Crohn's Disease Complications

What are the crohn's disease complications? Crohn’s disease is also known as ileitis or enteritis. In order to make this comprehensive, it is longer than most pages. There was also an attempt to make it easy to understand while including some medical terminology.

There is an alternative treatment

Using cysteine to boost your glutathione can help eliminate the symptoms. More on that later. First and the most important the glutathione depleting complication. It is called Low CG Syndrome.

Low Cysteine Glutathione Syndrome

The first study: Impairment of intestinal glutathione synthesis in patients with inflammatory bowel disease.

This article appearing in Gut, a doctors journal on the gut, not only tells the story, it points to the therapeutic intervention.

Abnormally Low Plasma Cysteine Levels Associated with IBD

This is an important complication to note because...”Decreased activity of key enzymes involved in GSH synthesis accompanied by a decreased availability of cyst(e)ine for GSH synthesis contribute to mucosal GSH deficiency in IBD. As the impaired mucosal antioxidative capacity may further promote oxidative damage, GSH deficiency might be a target for therapeutic intervention in IBD,” says the article conclusion.

Looking further, note the connection... Low CG Syndrome

In this journal, "Role of cysteine and glutathione in HIV infection and other diseases associated with muscle wasting and immunological dysfunction." indicates not only the connection, it suggests the solution.

"...cysteine supplementation may be a useful therapy if combined with disease-specific treatments such as antiviral therapy in HIV infection."

There are, of course other complications.

Crohn Disease Complications

Chron Disease can be of two types. They may be directly related to the intestinal disease and be part of the intestinal tract or occur in areas unrelated to the intestines (extra-intestinal).

Intestinal Crohn Disease Complications

  • Bowel Obstruction
  • Ulcers and Sores
  • Anal Fissure
  • Fistulae
  • Bowel perforation
  • Formation of pus collections (abscesses)
  • Diarrhea
  • Malnutrition
  • Cancer of the bowel
  • Intestinal hemorrhage
  • Decrease in glutathione
  • This symptom and complication is a clue to a possible treatment.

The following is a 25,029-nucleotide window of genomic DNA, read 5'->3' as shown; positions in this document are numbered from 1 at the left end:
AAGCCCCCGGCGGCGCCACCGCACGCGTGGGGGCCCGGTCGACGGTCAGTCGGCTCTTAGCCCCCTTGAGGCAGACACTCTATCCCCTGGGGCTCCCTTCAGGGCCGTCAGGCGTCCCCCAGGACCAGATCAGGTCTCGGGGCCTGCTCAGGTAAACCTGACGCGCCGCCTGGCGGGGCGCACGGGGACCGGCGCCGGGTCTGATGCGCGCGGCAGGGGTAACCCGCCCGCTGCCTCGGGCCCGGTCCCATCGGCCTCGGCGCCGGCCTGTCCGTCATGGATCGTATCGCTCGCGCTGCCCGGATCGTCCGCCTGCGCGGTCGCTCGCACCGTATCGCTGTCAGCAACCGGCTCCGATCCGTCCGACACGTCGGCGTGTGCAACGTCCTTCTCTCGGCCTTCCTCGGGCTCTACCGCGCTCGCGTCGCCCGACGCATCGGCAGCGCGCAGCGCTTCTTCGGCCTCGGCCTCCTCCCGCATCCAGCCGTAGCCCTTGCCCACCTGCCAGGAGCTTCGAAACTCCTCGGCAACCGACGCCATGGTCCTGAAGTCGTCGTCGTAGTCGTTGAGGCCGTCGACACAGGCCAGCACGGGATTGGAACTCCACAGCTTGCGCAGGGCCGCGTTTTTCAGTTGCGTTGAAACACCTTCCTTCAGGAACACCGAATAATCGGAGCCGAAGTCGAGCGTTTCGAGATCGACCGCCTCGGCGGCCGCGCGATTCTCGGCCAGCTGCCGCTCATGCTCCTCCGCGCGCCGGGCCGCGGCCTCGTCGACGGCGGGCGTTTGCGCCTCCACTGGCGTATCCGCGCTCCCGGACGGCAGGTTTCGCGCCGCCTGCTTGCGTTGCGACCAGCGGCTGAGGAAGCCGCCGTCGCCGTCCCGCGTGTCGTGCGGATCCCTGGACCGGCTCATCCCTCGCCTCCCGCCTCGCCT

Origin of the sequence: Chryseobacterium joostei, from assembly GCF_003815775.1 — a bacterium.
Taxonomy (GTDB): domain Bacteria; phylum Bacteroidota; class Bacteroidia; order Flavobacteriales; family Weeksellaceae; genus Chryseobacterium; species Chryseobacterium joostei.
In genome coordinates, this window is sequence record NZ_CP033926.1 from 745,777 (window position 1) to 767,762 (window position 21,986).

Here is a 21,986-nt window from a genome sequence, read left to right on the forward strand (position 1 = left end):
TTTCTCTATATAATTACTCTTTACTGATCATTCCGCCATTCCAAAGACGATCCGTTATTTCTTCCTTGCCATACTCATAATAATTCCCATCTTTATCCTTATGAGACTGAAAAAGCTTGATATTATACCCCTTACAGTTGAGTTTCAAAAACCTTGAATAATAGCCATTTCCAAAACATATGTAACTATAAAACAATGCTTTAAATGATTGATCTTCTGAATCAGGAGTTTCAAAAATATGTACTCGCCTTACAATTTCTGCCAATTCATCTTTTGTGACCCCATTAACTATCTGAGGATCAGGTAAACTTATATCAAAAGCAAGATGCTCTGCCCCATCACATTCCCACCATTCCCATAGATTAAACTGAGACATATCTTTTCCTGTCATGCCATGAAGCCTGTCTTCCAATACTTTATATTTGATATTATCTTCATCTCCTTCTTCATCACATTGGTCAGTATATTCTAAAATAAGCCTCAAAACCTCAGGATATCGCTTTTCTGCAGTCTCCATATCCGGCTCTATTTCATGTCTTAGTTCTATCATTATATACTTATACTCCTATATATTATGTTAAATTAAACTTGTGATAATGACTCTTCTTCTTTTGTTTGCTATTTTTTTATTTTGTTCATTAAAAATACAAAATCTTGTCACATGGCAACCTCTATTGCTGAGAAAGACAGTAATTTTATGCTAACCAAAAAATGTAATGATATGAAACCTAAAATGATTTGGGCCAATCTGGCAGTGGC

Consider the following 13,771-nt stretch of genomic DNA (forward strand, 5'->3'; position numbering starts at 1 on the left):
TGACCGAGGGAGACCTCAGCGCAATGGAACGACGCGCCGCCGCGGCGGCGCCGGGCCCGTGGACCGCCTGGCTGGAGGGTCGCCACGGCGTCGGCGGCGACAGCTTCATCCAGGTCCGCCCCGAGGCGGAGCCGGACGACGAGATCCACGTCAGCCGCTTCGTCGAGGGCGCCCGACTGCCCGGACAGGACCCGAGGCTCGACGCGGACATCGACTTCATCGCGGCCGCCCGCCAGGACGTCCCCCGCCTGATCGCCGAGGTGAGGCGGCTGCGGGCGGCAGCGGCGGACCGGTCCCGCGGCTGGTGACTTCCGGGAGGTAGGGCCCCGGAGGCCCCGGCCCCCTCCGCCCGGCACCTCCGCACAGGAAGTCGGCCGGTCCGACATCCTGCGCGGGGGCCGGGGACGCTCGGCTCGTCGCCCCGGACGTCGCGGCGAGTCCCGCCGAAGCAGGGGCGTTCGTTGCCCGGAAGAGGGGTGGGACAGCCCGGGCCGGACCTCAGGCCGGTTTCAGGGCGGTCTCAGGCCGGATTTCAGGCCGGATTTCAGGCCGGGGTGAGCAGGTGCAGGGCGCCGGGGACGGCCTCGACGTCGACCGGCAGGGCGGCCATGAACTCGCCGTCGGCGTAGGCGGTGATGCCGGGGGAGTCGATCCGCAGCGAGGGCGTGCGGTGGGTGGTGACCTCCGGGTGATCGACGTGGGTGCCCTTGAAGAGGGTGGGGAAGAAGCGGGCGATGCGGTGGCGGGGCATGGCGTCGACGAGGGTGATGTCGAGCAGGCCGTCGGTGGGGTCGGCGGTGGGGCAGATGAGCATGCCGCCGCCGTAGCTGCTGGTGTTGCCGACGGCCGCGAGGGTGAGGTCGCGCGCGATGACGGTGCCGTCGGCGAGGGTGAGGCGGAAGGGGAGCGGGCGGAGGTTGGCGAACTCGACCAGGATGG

Extra-intestinal Complications

  • Tender or painful, raised, reddish raised spots on the legs (erythema nodosum)
  • Inflammation of the joints (arthritis)
  • Inflammation of the lower back (sacroiliac joint arthritis)
  • Inflammation of the spine (ankylosing spondylitis) causing pain and stiffness
  • Inflammation of the eyes, painful red eyes, visual difficulties (uveitis and episceritis)
  • Inflammation of the Liver (hepatitis)
  • Inflammation of the bile ducts (sclerosing cholangitis) that drain the liver.
this can result in yellow skin, recurrent bacterial infections, and liver cirrhosis and failure. Sclerosing cholangitis with liver failure is one of the reasons a liver transplant is performed.
  • ulcerating skin generally around the ankles (pyoderma gangrenosa)
  • kidney stones
  • gallstones

No one knows exactly what causes the Crohn disease complications. Some researchers indicates the same immune system response that produces inflammation in your intestines may cause inflammation in other parts of your body.

Bowel Obstruction

Crohn's disease affects all the various layers of the intestinal wall. In time, parts of the wall of the bowel will thicken, swell, develop scar tissue and the bowel wall gets narrower.

This results in the most common complication, blockage of the flow digestive contents through the affected part of your intestine. In severe cases, surgery is required to remove the portion that is diseased.

The blockage may be noted when eating high fiber foods such as poorly digestible fruit or vegetables entering the already narrowed segment of the intestine.

Symptoms of obstruction may be painful and include abdominal cramps, abdominal pain, abdominal distention or enlargement, nausea and vomiting.

Ulcers and Sores

The chronic inflammation may lead to open sores or ulcers anywhere in the digestive tract and surrounding tissue. This can happen anywhere from the mouth to the anus.